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I've read various opinions about Lume and it's longevity after being exposed to light. On thing that kept sticking in my mind was the comment(s) that the longer you exposed the lume to light the longer it would last. I never completely bought into this because there would be many nights where I would throw my wrist under the bedside lamp for a few minutes and it seemed to last as long as if I had placed the watch on the table with a light on it for up to 20 minutes.
The other night I decided to try an experiment; I used two watches that have very similar lume characteristics (Invicta's). I placed the first one under my wife's bedside lamp for 30 minutes and the other (on my wrist) under my lamp (same lamps) for 2 minutes.
I woke 3 hours later (bathroom break) and checked both watches, they both appeared to be giving off the same amount of lume. I stirred 2 hours later but had the wherewithal to check again....once again very similar findings. When I finally woke in the morning I took both watches into the bathroom and shut off the light, no difference. Last night I conducted the same test with two watches with Superluminova.....same results.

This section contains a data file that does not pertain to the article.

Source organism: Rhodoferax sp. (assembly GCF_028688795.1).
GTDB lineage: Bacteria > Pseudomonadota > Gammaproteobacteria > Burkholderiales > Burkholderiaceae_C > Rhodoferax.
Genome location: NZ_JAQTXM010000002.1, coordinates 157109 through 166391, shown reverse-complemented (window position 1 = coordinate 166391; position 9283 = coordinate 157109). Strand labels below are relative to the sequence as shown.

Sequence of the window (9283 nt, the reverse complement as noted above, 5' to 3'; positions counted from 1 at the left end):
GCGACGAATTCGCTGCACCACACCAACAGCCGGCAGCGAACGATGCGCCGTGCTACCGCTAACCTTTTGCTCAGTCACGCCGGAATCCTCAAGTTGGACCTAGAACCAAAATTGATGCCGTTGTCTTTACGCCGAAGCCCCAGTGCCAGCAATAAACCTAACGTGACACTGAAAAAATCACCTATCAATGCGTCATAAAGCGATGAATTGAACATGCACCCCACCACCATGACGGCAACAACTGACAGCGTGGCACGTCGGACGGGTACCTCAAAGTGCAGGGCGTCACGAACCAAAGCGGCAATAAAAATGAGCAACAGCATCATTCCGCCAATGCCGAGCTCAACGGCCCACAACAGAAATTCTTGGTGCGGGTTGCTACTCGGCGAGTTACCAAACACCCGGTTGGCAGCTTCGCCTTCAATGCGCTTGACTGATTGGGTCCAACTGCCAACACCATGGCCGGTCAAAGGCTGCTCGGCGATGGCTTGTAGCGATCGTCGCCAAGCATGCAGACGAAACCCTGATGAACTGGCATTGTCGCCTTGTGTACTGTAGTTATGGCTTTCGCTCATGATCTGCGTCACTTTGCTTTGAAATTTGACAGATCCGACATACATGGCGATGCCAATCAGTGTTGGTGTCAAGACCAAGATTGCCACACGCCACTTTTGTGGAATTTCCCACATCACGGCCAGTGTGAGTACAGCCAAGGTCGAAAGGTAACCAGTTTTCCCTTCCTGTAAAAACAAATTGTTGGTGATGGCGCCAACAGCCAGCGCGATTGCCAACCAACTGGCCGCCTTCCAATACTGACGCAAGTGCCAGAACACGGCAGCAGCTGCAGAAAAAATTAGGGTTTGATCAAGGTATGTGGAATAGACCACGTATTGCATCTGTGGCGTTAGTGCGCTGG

Based on my highly technical experiment, I conclude that there is a saturation point with Lume and that it does not take hours or days to get there...more like 3 to 5 minutes.

If anyone has any information to support or contradict my findings please let me know. Thanks for listening (and yes, I need to get a life):%:%:%

CJ
 

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Hi CJ, you may be right. I usually place my timepiece under a lamp for a while before wearing it, if I know it might be dark when wearing the watch. I never thought about trying to give it light for just a couple moments as you did and seeing what happens. In the yellow Invicta instruction manual on page one, it relates "Trinite requires 4-5 hours of exposure to light for it to glow brightly in the dark. It will continue to perform with regular exposure to light" I have not yet became a fan of Invicta's lume. Thanks CJ for your lume test. ....Bob
 

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NO sweat Bob!
Funny you should mention the Invicta instructions; I accidentally left a watch (Reserve pro Diver) under the lamp for several hours (I'm guessing 5 or so) and again it did not appear to make any difference compared to 5 minutes......???




Bob wrote: